Browns Shoes also considers how wide Canada is and the margin of its products, from $300 boots to $30 discounted sandals. For example, if a shopper in Vancouver wants to purchase a pair of inexpensive shoes and none of the nearby stores can fulfill the order, the distribution center thousands of miles away on the other side of Canada would have to fulfill it, which would not be profitable for the retailer, Sejean says. With the new system, Browns Shoes won’t display shoes below a certain price as available for shoppers if they are too far away from the distribution center, Sejean says without revealing that price.
In terms of how the warehouse fulfills orders, the previous order management system didn’t allow Browns Shoes to tweak the rules of assigning products to certain orders, Sejean says. Building multiple item orders became“a real math problem” with its previous technology, he says.
For example, if a shopper ordered 10 pairs of shoes, the retailer waited for all the items to come in before shipping the order out. However, if another shopper ordered one pair of shoes that was also in that order, because her order was “complete” those shoes would then get shipped out.
“A customer who ordered 10 items would be penalized,” Sejean says. “We were always chasing around for those multiple item orders.”
All of these inventory management factors helps Browns Shoes ship products faster to its customers and amounts to a 50% reduction in the number of items canceled, Sejean says. While this is great for customer service, it’s also especially beneficial for the holiday season when shoppers need to have delivery guaranteed by Dec. 25. Because the program was new last year, the retailer did not adjust any of its shipping dates. This year, however, the retailer will likely be able to guarantee shipping in time for Christmas closer to Dec. 25 than in years past. The retailer has not yet determined which date, he says.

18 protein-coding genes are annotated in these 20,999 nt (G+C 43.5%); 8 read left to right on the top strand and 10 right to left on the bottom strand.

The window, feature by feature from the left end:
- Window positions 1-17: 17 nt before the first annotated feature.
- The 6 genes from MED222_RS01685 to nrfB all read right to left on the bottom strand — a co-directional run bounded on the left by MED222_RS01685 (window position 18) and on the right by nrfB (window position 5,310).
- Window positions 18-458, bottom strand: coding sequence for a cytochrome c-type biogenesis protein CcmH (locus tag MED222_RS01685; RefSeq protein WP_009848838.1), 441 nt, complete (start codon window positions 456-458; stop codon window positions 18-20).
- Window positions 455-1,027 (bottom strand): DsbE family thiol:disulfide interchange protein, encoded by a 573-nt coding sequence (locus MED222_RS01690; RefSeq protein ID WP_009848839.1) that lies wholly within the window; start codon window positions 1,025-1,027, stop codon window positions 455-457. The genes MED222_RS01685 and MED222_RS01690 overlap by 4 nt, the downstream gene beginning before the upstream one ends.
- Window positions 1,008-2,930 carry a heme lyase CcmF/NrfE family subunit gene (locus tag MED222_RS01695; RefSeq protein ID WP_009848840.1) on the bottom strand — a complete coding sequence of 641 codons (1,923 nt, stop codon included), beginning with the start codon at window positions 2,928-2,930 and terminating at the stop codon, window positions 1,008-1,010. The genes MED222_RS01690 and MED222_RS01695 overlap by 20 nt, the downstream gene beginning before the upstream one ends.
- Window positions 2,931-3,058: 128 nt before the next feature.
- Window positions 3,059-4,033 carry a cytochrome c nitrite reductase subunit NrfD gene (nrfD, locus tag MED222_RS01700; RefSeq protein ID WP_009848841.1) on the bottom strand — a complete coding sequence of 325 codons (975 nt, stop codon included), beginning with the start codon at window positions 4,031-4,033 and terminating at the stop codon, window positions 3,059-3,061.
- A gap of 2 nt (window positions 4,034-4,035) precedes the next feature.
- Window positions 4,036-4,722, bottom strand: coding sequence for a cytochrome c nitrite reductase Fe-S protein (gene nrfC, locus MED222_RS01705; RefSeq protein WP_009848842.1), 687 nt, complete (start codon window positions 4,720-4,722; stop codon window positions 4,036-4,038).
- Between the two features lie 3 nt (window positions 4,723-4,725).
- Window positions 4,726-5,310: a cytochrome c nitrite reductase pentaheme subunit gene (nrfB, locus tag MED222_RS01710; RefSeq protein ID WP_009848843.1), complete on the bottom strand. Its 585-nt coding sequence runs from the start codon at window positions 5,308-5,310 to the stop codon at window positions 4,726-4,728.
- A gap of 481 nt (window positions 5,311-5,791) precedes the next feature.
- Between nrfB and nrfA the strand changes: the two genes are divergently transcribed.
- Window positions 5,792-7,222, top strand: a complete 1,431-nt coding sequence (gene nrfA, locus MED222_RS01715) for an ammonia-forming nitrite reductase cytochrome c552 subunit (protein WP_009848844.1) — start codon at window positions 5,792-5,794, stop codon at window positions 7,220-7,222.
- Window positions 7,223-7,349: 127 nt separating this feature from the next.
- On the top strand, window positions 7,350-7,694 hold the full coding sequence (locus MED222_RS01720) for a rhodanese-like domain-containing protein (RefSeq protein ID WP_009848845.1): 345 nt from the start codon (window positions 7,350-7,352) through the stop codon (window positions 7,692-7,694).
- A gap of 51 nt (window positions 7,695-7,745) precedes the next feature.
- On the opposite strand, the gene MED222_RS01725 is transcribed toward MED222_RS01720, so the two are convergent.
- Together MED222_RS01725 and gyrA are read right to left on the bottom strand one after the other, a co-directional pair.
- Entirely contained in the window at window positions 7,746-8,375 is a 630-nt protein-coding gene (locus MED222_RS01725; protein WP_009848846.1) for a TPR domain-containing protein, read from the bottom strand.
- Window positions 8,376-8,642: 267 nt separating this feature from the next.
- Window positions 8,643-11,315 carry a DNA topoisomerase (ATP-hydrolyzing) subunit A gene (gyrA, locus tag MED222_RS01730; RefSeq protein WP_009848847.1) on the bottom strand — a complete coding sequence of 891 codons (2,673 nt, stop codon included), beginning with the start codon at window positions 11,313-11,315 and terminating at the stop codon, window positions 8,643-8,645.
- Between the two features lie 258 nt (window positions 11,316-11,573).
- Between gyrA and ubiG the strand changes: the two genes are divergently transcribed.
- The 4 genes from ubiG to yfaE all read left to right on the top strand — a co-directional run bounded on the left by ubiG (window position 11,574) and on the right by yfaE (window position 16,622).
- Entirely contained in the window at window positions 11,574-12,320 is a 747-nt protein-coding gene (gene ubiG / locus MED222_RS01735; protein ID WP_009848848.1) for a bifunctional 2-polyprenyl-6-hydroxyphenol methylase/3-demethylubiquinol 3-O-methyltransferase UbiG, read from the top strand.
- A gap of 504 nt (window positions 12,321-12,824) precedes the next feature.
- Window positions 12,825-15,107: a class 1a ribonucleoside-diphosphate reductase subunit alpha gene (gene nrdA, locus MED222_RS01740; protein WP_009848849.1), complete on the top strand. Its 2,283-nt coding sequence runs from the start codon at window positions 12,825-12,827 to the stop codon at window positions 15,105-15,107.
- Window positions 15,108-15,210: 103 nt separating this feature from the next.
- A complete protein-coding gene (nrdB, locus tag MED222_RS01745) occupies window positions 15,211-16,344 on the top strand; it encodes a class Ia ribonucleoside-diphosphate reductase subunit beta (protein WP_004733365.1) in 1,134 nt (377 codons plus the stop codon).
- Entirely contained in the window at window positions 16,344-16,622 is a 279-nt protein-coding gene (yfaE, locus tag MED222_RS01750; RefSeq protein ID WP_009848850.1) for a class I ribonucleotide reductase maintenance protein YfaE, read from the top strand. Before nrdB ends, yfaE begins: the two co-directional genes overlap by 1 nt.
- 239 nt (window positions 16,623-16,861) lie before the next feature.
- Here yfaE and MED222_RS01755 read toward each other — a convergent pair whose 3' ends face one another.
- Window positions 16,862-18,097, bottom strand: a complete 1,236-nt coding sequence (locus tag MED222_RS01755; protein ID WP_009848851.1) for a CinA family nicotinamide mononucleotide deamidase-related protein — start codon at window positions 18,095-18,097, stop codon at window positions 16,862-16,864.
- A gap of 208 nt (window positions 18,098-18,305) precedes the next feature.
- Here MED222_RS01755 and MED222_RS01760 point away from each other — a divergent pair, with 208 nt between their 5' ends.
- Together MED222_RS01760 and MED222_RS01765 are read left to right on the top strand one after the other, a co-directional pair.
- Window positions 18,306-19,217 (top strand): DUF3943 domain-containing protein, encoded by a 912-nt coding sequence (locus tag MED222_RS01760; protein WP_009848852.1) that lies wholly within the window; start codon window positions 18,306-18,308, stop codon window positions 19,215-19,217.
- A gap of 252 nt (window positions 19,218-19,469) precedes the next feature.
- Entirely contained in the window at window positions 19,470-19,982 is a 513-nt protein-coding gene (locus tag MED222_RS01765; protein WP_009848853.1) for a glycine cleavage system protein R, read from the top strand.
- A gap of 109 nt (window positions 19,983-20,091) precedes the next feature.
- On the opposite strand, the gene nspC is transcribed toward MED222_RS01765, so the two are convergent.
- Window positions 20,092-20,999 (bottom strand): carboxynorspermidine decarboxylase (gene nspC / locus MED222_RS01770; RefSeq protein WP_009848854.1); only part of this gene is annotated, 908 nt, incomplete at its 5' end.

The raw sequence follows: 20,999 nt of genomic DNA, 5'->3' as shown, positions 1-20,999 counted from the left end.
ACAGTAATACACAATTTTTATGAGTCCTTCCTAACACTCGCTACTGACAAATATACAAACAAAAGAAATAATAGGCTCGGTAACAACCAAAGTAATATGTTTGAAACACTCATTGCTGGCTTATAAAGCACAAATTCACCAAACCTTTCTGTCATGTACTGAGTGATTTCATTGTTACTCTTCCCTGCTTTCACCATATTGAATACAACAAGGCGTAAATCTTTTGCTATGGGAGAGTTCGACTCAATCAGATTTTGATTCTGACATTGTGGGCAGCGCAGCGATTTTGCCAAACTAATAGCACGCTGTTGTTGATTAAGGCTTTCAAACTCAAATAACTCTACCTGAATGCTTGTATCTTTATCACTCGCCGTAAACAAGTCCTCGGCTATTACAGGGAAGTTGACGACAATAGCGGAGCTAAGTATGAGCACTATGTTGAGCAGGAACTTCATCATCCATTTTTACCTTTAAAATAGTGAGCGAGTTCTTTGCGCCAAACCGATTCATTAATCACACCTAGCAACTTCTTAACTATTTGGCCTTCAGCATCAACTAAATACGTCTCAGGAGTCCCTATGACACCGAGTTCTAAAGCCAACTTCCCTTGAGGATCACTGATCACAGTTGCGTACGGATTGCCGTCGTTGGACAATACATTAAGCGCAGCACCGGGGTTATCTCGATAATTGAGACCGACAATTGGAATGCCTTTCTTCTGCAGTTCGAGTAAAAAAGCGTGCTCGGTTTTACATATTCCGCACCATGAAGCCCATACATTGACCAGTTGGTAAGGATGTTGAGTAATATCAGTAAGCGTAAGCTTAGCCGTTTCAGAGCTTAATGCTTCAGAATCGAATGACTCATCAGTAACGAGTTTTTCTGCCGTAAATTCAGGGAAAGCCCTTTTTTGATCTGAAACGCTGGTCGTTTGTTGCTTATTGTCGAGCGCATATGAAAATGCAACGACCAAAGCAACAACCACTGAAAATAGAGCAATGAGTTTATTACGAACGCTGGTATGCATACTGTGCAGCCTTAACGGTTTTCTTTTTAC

Plus, with greater insight and flexibility with its inventory, the retailer can select its most popular products to have express shipping, he says.
The holiday season and beyond
In the long term, Sejean wants a set number of stores to serve as fulfillment hubs, while the rest of the orders flow through its distribution center. This will further improve inventory accuracy and improve efficiencies of having to train only certain stores to fulfill orders.
To make this happen, Browns Shoes needs to first launch store-level inventory. These are long-term projects and likely will not be ready in time for the 2018 holiday season, Sejean says.
Before the holiday season, the retailer is looking to gain more visibility into its shoppers and the “lifetime value of them.” For example, Browns Shoes would like to know which online orders end up getting returned to stores. To achieve this, Browns Shoes is looking to tie together its store point-of-sale system, its e-commerce database, its email service provider and its inventory OrderDynamics system.
To help with this process, the retailer has trained its store employees to ask shoppers for their email addresses so they can better tie store and online orders together.